Death toll from New Zealand eruption rises to 17 as authorities continue harrowing mission to retrieve remaining two bodies from the island
- New Zealand police said in a statement on December 23 that one person who was injured after one of New Zealand's most active volcanoes erupted earlier this month has died from their injuries, bringing the total death toll from the incident to 17.
- Dozens more remain in the hospital with serious burns and injuries.
- New Zealand's geological monitoring agency, GeoNet, said the eruption began at around 2:11 p.m. local time on Whakaari, also known as White Island, a popular tourist spot which features an active volcano.
- Police are continuing a mission to retrieve two bodies from the island.
- Police last week said the environment was "highly unpredictable and challenging," during the rescue mission.
- Police released the nationalities of 47 people who were on the island when the volcano erupted, which included 24 Australians, two Chinese nationals, four Germans, one Malaysian national, five New Zealanders, two people from the UK, and nine people from the US.
- Police say it is too early to confirm whether there will also be a criminal investigation on the circumstances which allowed large numbers of people to visit the volcano before its eruption.
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New Zealand police said in a statement on December 23 that one person who was injured after one of New Zealand's most active volcanoes erupted earlier this month has died from their injuries, bringing the total death toll from the incident to 17.
Deputy Commissioner John Tims said that the unidentified person died in Middlemore Hospital in Auckland, New Zealand.
Police said last week that another victim was repatriated to Australia, where they died. 16 others died in New Zealand.
Authorities have been able to recover the bodies of six people, though two other people remain unaccounted for and are presumed dead.
Police on said an extensive aerial search was conducted by local authorities over the weekend.
"No further items of significance were located," they said in a statement.
Divers plan to continued their mission to rescue the remaining two bodies in the coming weeks, though police have said the retrieval efforts remained a "difficult and ongoing task."
"While it is most likely that the two remaining bodies are in the water, we need to be sure," police said.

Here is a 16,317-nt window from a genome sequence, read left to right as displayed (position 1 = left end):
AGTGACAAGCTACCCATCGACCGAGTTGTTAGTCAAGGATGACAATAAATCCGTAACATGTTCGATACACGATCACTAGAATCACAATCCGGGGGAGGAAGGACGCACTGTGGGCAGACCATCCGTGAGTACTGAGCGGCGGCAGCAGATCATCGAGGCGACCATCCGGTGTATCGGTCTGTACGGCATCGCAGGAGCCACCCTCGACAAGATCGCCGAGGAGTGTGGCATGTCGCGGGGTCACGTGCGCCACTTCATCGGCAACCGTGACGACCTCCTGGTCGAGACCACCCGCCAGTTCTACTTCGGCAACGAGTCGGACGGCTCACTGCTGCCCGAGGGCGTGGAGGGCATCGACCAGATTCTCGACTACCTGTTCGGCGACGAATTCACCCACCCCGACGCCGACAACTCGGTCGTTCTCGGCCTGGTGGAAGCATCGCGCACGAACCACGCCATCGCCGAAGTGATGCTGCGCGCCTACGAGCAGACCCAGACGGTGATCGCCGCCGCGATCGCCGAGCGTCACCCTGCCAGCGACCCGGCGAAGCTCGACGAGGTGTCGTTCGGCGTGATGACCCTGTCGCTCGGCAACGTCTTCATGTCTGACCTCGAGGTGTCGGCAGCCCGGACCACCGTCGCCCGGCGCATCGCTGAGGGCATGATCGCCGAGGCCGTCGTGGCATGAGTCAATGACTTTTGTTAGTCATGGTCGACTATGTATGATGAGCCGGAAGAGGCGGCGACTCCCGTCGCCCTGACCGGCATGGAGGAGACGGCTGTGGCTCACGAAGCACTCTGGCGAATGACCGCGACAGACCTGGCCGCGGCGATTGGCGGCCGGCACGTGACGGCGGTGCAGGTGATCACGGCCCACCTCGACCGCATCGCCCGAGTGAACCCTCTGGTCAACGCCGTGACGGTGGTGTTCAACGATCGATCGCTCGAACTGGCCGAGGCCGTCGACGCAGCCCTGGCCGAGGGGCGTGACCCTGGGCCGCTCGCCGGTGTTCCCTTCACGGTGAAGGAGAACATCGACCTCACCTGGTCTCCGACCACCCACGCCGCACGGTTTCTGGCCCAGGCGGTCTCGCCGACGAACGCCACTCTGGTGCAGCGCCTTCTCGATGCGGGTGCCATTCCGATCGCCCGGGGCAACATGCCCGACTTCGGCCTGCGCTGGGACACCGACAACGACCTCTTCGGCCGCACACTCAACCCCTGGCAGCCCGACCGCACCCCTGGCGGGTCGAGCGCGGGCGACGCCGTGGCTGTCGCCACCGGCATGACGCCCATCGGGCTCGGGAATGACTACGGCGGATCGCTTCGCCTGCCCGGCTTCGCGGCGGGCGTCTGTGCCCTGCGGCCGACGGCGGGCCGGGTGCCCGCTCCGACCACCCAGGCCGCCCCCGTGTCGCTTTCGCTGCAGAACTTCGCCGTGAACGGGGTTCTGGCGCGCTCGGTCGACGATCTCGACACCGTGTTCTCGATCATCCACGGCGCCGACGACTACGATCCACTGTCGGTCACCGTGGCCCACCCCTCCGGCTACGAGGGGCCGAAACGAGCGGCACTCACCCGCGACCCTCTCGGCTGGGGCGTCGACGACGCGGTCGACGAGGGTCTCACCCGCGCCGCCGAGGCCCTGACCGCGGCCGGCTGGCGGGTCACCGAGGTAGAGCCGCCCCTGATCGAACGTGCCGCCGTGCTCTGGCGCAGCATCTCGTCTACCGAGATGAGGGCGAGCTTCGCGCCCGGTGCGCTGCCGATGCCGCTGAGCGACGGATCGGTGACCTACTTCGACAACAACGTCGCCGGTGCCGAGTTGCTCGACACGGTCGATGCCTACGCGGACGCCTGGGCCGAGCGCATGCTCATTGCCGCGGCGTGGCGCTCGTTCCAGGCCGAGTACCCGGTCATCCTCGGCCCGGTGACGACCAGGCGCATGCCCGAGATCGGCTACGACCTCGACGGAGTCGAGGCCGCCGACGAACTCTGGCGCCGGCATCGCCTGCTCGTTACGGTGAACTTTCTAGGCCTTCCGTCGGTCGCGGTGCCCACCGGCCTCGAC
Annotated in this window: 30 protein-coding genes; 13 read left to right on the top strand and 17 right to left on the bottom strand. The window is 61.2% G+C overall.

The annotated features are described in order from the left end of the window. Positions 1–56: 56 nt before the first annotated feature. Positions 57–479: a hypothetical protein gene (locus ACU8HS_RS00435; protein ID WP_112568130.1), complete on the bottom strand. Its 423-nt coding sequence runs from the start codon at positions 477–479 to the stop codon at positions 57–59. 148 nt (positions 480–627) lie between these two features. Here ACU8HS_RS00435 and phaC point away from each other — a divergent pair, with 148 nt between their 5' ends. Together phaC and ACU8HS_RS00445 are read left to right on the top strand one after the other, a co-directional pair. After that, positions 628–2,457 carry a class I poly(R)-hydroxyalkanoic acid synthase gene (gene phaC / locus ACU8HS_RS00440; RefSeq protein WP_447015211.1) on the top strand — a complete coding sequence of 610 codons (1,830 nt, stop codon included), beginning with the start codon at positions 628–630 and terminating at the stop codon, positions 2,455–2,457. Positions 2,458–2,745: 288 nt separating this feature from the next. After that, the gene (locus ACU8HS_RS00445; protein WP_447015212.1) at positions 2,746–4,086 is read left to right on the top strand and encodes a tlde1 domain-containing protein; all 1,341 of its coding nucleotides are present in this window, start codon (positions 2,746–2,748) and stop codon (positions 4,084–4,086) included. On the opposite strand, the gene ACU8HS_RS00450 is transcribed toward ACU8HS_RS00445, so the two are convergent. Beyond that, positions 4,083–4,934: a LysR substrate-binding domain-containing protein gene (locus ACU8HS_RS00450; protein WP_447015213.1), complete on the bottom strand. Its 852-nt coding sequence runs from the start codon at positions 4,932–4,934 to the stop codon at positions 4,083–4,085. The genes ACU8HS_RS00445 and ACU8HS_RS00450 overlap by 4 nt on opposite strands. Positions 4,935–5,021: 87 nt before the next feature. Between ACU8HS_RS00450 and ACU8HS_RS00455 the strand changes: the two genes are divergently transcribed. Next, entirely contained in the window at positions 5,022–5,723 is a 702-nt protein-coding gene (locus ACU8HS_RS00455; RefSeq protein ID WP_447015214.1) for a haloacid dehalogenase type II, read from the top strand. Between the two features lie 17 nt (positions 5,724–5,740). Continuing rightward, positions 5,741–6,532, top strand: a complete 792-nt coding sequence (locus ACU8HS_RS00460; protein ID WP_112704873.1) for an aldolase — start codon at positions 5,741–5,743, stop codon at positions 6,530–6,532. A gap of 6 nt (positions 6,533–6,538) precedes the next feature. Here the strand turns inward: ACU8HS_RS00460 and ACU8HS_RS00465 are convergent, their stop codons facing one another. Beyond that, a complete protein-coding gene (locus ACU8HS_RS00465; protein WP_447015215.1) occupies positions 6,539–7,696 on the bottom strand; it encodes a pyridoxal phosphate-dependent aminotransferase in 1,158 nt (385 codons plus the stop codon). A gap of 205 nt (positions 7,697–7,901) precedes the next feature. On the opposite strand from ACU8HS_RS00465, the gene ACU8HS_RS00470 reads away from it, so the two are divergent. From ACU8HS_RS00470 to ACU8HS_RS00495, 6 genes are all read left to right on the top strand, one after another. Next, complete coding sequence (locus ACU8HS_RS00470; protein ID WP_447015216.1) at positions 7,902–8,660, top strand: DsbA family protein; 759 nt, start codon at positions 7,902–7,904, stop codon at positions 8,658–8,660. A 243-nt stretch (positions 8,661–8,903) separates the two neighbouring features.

Two others who sustained injuries during the eruption also died in the hospital.
Dozens of people remain in hospitals in Australia and New Zealand with severe burns, and police previously said that identifying the victims would be a "complex matter."Around 186,000 square inches of skin are being brought in to treat the burn victims.
"We understand people's desire to recover their loved ones and we are working around the clock to get onto the island so we can recover them as soon as possible," police said. "Based on the effects of the eruption on the bodies, this recovery will need to be handled with expert skill and care."
Police say they are still working to confirm the identities of those who have died and who are injured. Police on Tuesday released the nationalities of 47 people who were on the island when the volcano erupted, which included 24 Australians, two Chinese nationals, four Germans, one Malaysian national, five New Zealanders, two people from the UK, and nine people from the US.
The eruption occurred at Whakaari, also known as White Island, a popular tourist spot located about 50 kilometers (30 miles) from the east coast of country's North Island.
According to New Zealand's geological monitoring agency, GeoNet, the unexpected eruption began at around 2:11 p.m. local time on Monday and sent ash plumes 12,000 feet into the air.
Police previously said that "no signs of life have been seen at any point" by helicopters and rescue aircrafts flying over the Island.
GNS Science, New Zealand's geoscience agency said last week that the volcano was producing "vigorous steaming and localized mud jetting in several of the craters created by the eruption," which they interpreted as signs of continued high gas pressures within the volcano.
Police released the identities of some of the victims who died in The disaster: Matthew Hollander, 13, and his brother Berend Hollander, 16, both US citizens with Australian permanent residency,
Police last week announced that Martin Hollander, 48, the father of the two boys, was also killed in the incident.
Several other victims were also named: Jessica Richards, 20, Jason Griffiths, 33, Kristine Langford, 45, and Karla Mathews, 32. They are all Australian citizens.
Police added that it was too early to confirm whether there will also be a criminal investigation on the circumstances which allowed large numbers of people to visit the volcano before its eruption.
Prime Minister Jacinda Arden expressed her condolences for those affected at a press conference.
"This is a volcano that has been visited for the better part of 30 years. However, we also hear, and absolutely agree, that there are questions that are being asked that must be answered and they will be."
A no-fly zone has been established above the island.
According to GNS Science, White Island has been New Zealand's most continuously active volcano for the last 40 years.
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